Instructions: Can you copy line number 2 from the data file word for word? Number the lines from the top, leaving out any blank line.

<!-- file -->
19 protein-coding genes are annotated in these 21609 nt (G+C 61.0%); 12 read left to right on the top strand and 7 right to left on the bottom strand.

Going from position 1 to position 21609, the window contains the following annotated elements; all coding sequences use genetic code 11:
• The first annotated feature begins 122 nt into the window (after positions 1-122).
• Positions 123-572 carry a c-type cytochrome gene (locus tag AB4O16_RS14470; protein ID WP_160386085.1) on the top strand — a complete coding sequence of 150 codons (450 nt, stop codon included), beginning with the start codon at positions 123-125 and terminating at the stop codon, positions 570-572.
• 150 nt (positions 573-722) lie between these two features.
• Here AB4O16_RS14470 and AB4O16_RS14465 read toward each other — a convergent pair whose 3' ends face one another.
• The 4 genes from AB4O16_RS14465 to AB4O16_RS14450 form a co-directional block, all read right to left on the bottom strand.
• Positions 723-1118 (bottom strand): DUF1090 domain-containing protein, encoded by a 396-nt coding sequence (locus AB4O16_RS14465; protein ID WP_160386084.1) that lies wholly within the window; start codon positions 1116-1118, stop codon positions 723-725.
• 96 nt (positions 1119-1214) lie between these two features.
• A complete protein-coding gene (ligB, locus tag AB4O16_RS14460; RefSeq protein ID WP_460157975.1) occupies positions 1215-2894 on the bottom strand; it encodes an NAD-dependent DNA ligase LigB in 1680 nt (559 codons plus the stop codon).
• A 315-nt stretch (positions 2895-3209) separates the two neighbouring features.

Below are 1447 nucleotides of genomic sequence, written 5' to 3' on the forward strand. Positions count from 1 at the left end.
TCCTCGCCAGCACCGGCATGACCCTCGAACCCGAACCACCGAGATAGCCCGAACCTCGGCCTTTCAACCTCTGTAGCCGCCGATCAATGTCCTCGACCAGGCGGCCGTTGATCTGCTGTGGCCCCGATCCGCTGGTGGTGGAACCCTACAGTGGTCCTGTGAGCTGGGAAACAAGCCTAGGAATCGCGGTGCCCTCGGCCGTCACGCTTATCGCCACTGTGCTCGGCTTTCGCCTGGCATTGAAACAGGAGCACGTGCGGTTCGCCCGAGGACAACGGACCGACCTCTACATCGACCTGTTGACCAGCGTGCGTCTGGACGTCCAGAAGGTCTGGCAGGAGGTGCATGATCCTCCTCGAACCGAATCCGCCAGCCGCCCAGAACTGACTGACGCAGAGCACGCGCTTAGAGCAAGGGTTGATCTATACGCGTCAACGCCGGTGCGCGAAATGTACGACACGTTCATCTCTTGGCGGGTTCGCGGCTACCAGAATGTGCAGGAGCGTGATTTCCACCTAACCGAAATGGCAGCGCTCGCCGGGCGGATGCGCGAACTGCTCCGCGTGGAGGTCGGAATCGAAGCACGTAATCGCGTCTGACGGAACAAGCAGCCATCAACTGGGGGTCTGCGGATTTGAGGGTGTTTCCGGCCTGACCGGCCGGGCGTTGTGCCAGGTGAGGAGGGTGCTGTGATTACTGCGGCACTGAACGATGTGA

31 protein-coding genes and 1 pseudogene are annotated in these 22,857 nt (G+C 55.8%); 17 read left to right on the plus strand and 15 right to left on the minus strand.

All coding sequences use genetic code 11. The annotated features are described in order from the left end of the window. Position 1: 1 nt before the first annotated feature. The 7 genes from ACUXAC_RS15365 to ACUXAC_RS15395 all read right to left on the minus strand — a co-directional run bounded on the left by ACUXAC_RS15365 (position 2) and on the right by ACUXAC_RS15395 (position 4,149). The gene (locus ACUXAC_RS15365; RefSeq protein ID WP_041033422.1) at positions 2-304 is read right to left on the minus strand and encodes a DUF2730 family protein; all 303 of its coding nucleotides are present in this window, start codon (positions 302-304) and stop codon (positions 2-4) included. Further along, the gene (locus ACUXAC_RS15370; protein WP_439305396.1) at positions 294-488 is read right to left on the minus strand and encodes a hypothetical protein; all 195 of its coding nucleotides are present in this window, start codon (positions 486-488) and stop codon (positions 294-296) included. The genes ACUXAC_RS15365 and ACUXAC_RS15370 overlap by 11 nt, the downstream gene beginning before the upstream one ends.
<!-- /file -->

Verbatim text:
Going from position 1 to position 21609, the window contains the following annotated elements; all coding sequences use genetic code 11: